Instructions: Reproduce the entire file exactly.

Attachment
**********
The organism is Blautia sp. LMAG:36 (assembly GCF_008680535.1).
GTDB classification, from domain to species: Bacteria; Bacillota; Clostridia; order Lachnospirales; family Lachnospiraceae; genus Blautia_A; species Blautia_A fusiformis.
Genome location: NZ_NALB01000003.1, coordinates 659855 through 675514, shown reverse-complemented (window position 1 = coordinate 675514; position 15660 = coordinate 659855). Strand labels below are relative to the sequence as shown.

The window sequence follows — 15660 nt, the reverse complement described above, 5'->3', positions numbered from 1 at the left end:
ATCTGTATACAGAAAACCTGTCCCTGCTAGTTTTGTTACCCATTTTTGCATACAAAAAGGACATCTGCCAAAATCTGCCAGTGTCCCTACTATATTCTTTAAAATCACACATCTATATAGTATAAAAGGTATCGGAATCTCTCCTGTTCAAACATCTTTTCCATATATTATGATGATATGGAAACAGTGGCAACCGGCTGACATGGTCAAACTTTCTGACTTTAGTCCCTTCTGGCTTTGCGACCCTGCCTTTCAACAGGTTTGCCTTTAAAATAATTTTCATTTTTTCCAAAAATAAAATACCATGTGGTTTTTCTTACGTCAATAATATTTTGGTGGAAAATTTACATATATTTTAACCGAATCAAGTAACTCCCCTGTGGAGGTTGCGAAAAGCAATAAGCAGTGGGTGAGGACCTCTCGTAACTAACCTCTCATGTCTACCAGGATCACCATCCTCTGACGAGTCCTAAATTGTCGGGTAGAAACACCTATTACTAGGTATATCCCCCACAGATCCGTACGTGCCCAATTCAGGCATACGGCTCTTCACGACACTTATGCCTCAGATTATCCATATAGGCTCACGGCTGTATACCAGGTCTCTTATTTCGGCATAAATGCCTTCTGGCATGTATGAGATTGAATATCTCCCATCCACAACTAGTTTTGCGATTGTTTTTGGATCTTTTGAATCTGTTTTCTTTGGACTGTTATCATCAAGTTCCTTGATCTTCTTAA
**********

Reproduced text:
The organism is Blautia sp. LMAG:36 (assembly GCF_008680535.1).
GTDB classification, from domain to species: Bacteria; Bacillota; Clostridia; order Lachnospirales; family Lachnospiraceae; genus Blautia_A; species Blautia_A fusiformis.
Genome location: NZ_NALB01000003.1, coordinates 659855 through 675514, shown reverse-complemented (window position 1 = coordinate 675514; position 15660 = coordinate 659855). Strand labels below are relative to the sequence as shown.

The window sequence follows — 15660 nt, the reverse complement described above, 5'->3', positions numbered from 1 at the left end:
ATCTGTATACAGAAAACCTGTCCCTGCTAGTTTTGTTACCCATTTTTGCATACAAAAAGGACATCTGCCAAAATCTGCCAGTGTCCCTACTATATTCTTTAAAATCACACATCTATATAGTATAAAAGGTATCGGAATCTCTCCTGTTCAAACATCTTTTCCATATATTATGATGATATGGAAACAGTGGCAACCGGCTGACATGGTCAAACTTTCTGACTTTAGTCCCTTCTGGCTTTGCGACCCTGCCTTTCAACAGGTTTGCCTTTAAAATAATTTTCATTTTTTCCAAAAATAAAATACCATGTGGTTTTTCTTACGTCAATAATATTTTGGTGGAAAATTTACATATATTTTAACCGAATCAAGTAACTCCCCTGTGGAGGTTGCGAAAAGCAATAAGCAGTGGGTGAGGACCTCTCGTAACTAACCTCTCATGTCTACCAGGATCACCATCCTCTGACGAGTCCTAAATTGTCGGGTAGAAACACCTATTACTAGGTATATCCCCCACAGATCCGTACGTGCCCAATTCAGGCATACGGCTCTTCACGACACTTATGCCTCAGATTATCCATATAGGCTCACGGCTGTATACCAGGTCTCTTATTTCGGCATAAATGCCTTCTGGCATGTATGAGATTGAATATCTCCCATCCACAACTAGTTTTGCGATTGTTTTTGGATCTTTTGAATCTGTTTTCTTTGGACTGTTATCATCAAGTTCCTTGATCTTCTTAA